'My dream flat left me with a £20,000 repair bill'

By Datshiane Navanayagam
BBC Panorama

  • Published
Giulia Trovato
Image caption,
Giulia Trovato found she was liable for £20,000 of repairs

The government's shared ownership scheme is meant to help aspiring home owners onto the property ladder. However, an investigation by the BBC's Panorama programme has found that the scheme has left some people living in homes with escalating costs and huge debts.

When Giulia Trovato bought her new build flat in 2007 she felt thrilled and excited. The flat she bought had been the show flat used to market the shared ownership scheme to prospective buyers and she fell in love with it as soon as she walked in.

The scheme, which allows you to part buy and part rent your home, meant Giulia was able to buy a 45% share of the three bedroom flat in Hoxton, East London and pay rent on the remaining share of the property to the housing association who owned the flat.

Giulia says the scheme ticked all the boxes at the time, allowing her to live in a desirable area and get onto the housing ladder without relying on a loan from her parents.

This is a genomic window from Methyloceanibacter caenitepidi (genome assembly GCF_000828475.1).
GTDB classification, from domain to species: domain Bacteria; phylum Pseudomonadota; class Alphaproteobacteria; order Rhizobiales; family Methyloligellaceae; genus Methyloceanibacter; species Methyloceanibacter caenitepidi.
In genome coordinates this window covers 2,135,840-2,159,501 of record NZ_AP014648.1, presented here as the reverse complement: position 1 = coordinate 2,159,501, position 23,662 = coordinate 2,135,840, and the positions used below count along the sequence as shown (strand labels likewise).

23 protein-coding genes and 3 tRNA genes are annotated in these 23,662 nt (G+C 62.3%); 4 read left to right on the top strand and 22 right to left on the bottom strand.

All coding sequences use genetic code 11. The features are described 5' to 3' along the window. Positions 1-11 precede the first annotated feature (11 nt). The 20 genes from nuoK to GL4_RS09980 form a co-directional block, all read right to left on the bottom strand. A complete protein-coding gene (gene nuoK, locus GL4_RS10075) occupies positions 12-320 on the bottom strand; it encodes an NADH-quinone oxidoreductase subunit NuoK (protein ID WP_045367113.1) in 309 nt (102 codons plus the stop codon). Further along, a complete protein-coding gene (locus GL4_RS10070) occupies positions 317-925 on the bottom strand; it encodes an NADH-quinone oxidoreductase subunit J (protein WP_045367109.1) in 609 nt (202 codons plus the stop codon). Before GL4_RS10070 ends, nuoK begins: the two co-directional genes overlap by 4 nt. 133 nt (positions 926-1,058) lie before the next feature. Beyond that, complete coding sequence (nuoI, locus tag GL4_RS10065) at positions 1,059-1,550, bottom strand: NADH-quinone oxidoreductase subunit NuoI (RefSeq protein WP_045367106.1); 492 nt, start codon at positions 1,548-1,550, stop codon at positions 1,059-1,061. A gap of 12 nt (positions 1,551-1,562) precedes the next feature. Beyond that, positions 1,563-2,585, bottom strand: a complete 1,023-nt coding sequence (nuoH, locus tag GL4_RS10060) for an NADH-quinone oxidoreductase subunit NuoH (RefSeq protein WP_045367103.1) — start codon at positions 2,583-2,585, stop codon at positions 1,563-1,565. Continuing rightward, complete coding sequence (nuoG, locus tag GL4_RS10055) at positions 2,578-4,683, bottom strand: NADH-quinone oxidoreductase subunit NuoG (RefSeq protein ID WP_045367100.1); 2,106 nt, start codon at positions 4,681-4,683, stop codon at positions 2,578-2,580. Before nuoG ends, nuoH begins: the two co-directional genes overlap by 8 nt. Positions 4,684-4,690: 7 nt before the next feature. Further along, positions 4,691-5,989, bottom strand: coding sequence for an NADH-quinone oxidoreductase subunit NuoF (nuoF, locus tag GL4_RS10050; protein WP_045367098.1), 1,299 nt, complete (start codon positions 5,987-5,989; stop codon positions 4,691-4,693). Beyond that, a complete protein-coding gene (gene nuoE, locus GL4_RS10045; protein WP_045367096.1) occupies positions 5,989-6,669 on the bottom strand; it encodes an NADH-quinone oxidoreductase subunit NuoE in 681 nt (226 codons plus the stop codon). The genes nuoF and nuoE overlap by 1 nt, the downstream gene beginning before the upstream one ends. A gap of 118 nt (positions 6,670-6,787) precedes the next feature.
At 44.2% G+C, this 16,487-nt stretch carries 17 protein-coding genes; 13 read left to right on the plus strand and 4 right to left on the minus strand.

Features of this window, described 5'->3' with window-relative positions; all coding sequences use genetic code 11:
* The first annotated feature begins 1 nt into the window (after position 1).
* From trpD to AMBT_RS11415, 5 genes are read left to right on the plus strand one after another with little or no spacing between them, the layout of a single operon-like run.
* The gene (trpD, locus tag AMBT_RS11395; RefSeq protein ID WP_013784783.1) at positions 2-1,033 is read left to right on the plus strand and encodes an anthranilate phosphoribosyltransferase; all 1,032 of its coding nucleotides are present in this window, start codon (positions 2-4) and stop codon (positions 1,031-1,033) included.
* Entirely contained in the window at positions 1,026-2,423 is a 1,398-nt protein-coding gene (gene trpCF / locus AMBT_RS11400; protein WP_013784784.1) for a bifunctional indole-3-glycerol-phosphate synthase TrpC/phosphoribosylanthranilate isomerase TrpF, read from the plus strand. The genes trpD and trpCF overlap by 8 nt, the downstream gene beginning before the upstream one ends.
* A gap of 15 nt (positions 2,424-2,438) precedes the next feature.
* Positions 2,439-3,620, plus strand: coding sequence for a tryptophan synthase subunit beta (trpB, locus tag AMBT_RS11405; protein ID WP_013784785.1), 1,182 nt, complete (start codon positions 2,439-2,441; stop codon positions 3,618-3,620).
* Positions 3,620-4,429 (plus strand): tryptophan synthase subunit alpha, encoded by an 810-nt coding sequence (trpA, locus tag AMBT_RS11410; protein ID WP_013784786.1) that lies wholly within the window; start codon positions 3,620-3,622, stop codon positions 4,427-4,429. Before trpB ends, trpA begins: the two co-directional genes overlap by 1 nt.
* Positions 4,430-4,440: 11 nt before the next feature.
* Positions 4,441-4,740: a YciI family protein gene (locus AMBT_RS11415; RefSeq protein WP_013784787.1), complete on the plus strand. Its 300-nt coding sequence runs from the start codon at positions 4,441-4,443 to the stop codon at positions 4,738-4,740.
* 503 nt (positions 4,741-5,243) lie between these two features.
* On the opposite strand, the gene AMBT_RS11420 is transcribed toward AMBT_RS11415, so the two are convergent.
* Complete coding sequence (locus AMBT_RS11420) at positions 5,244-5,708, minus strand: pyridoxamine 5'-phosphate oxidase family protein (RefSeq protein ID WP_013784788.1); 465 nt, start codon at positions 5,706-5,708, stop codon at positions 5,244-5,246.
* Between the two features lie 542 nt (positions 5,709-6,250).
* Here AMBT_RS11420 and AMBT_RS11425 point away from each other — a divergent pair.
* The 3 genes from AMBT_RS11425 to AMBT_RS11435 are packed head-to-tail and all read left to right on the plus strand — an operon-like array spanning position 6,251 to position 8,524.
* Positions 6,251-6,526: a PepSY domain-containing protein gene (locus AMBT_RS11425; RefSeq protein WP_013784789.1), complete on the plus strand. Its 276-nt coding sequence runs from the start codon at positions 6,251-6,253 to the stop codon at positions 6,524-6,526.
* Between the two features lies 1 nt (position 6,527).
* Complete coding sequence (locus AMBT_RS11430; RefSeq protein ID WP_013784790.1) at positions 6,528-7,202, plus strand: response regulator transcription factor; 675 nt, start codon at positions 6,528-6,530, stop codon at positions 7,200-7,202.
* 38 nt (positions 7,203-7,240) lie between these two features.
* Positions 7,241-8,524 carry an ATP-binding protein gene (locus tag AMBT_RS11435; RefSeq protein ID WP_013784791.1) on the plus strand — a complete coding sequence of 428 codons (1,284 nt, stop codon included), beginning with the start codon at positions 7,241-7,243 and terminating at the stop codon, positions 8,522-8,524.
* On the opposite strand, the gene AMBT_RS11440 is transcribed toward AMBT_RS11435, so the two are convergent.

However, within a year of moving in, black mould and damp started appearing. Then the basement of the building began to flood with waste water.

In 2017, Giulia's landlord, housing association L&Q, moved her out for six months while repairs to the pipework took place. It was when she returned home and received a bill for over £20,000 from L&Q that she realised she was liable for the full cost of the repairs.

"I bought my home convinced it was structurally sound," she says. "At the most - the very very most - I should pay my share… not 100% like they are insisting."

Shared owners are often liable for 100% of the repairs even though they may own as little as 25% of their home.

L&Q told Panorama that given the benefits of the scheme it was fair and reasonable for shared owners to pay for these.

However, it is an area the government is currently looking at. Under new proposals, they want housing associations to cover the cost of essential repairs for the first 10 years for new shared owners, but that won't help those already within the scheme.

Housing solicitor Giles Peaker says that for those like Giulia their rights are "very very limited".

He believes it's a fundamental flaw of the shared ownership model which, he says, places the full costs of home ownership onto people who are effectively still paying rent as tenants.

'Obscene' service charges

It's not just large repair bills that can be problematic. Panorama found shared owners, including key workers, who had entered the scheme because it had been marketed as affordable housing now struggling to keep up with increasing charges.

They said that sharp rises in service charges has left them in debt, struggling to pay their bills and at risk of losing their home either through repossession or being forced to sell.